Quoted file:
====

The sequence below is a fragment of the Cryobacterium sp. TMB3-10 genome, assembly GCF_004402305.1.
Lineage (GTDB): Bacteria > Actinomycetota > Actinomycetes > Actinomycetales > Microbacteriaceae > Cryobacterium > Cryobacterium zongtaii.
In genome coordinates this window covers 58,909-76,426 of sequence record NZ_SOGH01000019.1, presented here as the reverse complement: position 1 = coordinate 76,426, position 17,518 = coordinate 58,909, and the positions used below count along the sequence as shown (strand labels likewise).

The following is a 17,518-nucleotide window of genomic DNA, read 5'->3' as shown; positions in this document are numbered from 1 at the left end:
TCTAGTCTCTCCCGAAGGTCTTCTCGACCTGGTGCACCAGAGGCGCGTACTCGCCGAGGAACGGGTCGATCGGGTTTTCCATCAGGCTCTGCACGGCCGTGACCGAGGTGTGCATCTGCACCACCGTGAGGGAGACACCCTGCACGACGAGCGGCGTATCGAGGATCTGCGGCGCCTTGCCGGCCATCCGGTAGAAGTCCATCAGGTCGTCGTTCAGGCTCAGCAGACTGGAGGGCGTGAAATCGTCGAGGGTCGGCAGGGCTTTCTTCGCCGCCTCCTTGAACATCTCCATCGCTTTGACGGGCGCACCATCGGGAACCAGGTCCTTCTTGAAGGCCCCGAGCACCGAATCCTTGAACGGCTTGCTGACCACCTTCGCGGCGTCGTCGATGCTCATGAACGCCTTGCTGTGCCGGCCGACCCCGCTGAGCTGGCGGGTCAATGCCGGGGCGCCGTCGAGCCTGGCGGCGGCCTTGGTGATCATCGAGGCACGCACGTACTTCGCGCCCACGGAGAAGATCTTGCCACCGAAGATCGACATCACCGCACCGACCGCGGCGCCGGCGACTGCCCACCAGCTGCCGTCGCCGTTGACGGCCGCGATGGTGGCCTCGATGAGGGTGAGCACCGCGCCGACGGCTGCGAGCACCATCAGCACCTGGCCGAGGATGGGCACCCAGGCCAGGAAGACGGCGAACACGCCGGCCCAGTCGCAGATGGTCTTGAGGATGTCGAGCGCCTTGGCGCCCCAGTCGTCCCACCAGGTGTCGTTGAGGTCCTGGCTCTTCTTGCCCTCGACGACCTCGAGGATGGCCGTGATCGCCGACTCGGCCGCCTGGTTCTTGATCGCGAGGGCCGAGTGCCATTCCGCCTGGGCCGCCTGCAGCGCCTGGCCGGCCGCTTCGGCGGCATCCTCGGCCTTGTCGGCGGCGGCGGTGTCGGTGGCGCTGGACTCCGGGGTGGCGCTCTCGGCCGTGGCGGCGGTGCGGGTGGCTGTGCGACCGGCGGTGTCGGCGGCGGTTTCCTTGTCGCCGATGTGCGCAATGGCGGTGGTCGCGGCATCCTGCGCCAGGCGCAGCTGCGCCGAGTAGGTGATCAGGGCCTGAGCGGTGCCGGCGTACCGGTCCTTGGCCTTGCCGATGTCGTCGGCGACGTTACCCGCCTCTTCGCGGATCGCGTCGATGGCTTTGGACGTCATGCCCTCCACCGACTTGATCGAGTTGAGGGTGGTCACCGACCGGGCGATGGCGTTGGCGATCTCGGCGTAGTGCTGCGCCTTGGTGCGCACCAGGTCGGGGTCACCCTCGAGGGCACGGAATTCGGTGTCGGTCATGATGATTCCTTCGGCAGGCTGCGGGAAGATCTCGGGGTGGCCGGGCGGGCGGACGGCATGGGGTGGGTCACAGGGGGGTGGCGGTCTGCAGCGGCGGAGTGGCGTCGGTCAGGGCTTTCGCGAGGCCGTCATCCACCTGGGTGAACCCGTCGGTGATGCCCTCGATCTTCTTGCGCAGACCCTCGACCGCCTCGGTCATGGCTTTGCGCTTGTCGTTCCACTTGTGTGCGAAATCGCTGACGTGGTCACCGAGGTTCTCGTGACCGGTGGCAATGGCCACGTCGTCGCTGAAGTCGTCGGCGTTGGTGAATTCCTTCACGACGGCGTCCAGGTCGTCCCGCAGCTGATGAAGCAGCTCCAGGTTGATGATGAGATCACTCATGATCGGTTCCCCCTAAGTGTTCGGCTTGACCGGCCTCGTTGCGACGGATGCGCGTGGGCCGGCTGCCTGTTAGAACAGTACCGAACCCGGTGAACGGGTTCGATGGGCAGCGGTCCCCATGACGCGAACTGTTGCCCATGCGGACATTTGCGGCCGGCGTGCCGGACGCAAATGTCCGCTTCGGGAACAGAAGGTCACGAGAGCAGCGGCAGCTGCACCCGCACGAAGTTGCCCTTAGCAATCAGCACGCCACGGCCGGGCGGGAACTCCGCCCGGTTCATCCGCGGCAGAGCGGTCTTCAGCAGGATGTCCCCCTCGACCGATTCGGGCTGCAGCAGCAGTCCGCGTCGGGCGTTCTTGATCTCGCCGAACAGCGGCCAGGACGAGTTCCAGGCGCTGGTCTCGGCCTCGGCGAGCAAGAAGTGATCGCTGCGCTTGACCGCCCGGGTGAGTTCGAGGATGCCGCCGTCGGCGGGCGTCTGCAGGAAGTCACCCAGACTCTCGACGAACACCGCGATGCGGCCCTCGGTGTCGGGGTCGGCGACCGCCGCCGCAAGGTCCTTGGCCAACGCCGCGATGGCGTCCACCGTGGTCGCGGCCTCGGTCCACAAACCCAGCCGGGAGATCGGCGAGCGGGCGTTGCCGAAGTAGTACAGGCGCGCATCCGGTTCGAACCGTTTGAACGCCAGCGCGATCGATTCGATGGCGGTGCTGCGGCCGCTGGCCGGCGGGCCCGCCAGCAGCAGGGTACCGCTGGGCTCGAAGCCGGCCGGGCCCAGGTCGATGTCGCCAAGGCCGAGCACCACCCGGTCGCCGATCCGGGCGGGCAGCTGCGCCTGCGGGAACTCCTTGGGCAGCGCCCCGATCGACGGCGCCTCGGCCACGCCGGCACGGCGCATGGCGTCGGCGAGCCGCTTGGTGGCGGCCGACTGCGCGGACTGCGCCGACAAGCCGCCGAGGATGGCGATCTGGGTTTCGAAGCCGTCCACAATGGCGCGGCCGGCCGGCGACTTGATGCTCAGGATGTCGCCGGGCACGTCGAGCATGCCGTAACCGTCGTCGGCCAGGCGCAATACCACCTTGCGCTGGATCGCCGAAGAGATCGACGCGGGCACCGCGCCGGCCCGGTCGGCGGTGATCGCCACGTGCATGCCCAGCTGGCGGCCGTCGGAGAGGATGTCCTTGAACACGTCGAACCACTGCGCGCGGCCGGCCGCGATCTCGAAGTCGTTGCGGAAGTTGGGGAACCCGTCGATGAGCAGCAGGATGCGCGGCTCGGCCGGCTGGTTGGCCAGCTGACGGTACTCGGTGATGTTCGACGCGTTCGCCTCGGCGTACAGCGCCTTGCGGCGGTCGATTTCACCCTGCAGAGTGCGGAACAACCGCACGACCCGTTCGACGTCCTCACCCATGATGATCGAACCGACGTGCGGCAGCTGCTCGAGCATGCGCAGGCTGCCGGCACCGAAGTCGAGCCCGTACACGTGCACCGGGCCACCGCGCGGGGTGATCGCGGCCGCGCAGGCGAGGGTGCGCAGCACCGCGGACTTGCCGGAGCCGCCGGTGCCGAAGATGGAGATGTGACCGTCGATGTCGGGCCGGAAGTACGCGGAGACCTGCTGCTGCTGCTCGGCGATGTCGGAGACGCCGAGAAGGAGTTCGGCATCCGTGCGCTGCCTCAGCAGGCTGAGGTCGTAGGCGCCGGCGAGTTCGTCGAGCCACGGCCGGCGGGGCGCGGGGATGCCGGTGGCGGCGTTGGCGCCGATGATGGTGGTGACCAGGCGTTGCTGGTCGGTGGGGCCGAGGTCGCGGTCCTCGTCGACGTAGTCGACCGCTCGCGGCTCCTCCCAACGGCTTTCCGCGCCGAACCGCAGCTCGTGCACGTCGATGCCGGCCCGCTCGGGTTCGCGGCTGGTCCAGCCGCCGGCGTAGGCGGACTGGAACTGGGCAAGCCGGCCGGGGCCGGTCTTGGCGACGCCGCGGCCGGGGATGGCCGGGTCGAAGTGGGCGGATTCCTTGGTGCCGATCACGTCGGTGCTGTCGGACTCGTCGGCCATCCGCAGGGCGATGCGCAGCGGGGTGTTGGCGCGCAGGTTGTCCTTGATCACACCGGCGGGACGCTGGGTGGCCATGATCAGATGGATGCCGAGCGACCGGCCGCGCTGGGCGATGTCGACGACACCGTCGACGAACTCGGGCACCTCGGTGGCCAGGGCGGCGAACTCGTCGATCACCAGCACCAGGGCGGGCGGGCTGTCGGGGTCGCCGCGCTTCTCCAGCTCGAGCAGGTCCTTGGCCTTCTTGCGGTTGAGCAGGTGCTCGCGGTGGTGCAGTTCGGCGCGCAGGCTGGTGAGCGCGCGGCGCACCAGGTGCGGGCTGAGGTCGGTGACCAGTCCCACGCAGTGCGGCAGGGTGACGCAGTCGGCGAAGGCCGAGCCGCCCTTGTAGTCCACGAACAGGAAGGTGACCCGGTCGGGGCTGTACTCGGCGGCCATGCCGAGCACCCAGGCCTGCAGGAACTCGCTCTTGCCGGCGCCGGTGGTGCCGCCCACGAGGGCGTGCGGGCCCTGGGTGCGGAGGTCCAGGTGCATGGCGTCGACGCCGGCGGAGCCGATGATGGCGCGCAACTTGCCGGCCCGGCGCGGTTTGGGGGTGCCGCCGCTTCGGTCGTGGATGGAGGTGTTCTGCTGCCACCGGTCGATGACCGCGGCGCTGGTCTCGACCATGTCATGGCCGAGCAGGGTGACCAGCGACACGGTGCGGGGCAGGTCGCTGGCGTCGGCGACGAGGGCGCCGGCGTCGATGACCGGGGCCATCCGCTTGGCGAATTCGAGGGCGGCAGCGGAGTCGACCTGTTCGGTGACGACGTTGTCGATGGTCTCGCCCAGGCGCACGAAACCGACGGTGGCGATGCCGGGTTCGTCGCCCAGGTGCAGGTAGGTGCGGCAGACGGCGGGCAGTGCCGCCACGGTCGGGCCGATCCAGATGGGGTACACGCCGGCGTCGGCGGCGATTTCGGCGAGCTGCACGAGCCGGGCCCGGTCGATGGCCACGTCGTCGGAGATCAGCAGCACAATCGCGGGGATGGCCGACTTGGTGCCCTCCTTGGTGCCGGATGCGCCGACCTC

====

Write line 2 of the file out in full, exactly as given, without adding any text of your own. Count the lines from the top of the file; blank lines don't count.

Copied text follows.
Lineage (GTDB): Bacteria > Actinomycetota > Actinomycetes > Actinomycetales > Microbacteriaceae > Cryobacterium > Cryobacterium zongtaii.